This story originally appeared at The Current.
When visual artist and UC Santa Barbara media arts and technology scholar Mark Hirsch(link is external) envisions global carbon flux, his audience sees tiny pinpricks of light gently pulsing across a three-dimensional representation of the Earth. And when he visualizes animal migrations, they see swirling shapes twisting and flowing around each other.
Who knew data could be so beautiful?
“My work visualizing scientific concepts took shape after a series of fortuitous interactions with graduate students in the ecology, evolution and marine biology program at UCSB,” said Hirsch, a doctoral student in the labs of Jennifer Jacobs and Yon Visell. “These researchers were interested in communicating their data in more immersive, experiential ways and my background in technology was a good fit for exploring that space.”
What began as a couple of collaborations became an ongoing effort to visualize natural concepts that are at the edge of our everyday eyes and ears: the way multitudes of tiny phytoplankton each influence the balance of oxygen and carbon in the air in his work fLUX(link is external), or the unexpected emergent phenomena even in the presence of rigid control, in his work 3.34(link is external).
Now, Hirsch has his sights on perhaps the most difficult to see — and fundamental — concepts of them all: the Standard Model(link is external). As the Fermi National Accelerator Laboratory’s (Fermilab) 2021-22 artist-in-residence, Hirsch is tasked with taking on scientists’ best theory yet to describe the building blocks of the universe, and perhaps pushing even those boundaries. He’s working with scientists at the nation’s premiere particle physics laboratory to gain inspiration on the mysteries of matter, energy, space and time.
“One aspect of the work being done at Fermilab that excites me is the idea of representing aspects of our universe that operate at scales beyond our perception,” he said. “For example, the Muon g-2 experiment(link is external) involves exploring the interactions between muons and virtual particles that aren’t directly subject to measurement — and certainly aren’t a part of everyday experience. I love the idea of embodying these intangible objects as visual and physical artifacts.”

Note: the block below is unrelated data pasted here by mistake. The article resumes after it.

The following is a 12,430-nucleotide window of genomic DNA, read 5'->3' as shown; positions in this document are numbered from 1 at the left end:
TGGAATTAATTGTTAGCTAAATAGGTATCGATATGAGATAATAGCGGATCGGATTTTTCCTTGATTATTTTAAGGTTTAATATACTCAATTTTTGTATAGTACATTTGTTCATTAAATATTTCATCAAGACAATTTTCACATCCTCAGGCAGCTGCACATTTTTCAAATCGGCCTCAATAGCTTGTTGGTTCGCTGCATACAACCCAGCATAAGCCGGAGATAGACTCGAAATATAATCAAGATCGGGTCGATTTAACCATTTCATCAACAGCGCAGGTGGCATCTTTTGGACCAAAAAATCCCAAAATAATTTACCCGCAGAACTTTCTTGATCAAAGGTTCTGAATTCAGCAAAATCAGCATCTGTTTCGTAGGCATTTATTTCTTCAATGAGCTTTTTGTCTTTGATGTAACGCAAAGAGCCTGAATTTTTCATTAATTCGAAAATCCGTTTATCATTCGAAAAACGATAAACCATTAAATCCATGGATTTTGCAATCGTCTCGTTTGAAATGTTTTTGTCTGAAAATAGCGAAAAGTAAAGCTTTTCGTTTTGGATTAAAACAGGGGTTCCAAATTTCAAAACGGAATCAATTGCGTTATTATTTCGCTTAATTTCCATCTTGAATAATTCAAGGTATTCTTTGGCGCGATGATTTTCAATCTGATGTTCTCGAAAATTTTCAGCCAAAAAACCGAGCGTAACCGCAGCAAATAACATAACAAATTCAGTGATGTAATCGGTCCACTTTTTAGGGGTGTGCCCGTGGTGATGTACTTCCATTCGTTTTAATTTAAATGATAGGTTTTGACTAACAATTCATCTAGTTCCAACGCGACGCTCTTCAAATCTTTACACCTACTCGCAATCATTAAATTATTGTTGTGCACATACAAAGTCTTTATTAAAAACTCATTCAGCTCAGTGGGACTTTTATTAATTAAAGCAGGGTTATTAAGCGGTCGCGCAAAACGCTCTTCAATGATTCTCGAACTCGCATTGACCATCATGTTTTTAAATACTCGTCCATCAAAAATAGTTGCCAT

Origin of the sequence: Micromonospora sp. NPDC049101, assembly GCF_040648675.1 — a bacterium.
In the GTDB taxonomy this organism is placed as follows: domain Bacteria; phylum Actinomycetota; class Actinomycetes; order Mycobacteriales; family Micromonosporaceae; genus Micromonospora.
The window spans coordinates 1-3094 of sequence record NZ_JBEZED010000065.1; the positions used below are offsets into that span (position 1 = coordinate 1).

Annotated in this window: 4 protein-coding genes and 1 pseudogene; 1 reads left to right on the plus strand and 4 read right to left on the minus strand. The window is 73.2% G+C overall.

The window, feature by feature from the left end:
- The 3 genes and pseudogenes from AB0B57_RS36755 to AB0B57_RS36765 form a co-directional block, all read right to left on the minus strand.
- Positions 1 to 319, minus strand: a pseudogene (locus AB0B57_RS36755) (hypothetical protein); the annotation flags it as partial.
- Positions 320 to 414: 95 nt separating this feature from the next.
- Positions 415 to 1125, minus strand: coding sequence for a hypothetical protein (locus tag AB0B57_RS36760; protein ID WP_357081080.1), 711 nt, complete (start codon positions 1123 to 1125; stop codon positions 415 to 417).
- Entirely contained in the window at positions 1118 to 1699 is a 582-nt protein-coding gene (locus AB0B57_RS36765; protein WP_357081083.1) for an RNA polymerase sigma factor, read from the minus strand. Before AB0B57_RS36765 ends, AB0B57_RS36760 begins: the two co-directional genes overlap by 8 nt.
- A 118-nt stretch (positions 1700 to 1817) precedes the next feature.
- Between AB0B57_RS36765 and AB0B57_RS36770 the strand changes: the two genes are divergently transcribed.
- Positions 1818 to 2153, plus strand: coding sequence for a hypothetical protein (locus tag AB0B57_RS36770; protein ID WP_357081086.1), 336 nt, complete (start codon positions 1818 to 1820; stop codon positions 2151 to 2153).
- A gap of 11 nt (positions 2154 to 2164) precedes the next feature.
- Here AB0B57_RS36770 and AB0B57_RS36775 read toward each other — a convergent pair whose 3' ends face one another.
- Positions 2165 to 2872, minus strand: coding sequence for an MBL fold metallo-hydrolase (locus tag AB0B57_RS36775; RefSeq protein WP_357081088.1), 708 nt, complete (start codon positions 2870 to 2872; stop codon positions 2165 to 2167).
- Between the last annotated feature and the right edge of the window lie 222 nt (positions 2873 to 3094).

“For the past two years, I’ve been fortunate to collaborate with Mark,” said Jacobs, an assistant professor at UCSB’s departments of media arts and technology and of computer science, and one of Hirsch’s advisors. “During this period, he has distinguished himself as an interdisciplinary artist and researcher with both creative vision and drive. Developing custom technological tools, methods and materials in his research has allowed Mark to create new forms of sculpture and performance in his art practice, while also making contributions to engineering research venues. He’s also a wonderful team member and a great mentor for the junior students in my lab. Any organization or institution Mark works with in the future is extremely fortunate to have him.”
To accomplish his mission, Hirsch will be leaning heavily on his technology background. His Ph.D. work has involved building many of the software and design tools he utilizes when creating his data visualizations.
Collaboration is also a key component for Hirsch, who has been in discussions with Fermilab scientists in a quest for interesting data sets.
“He sees the world in a very contemporary light,” said Georgia Schwender, Fermilab’s art gallery curator and founder of the artist-in-residence program. “He’s really exploring ways that coding and art can combine to convey complex topics like science and math. I’m looking forward to seeing how he transforms data from Fermilab.”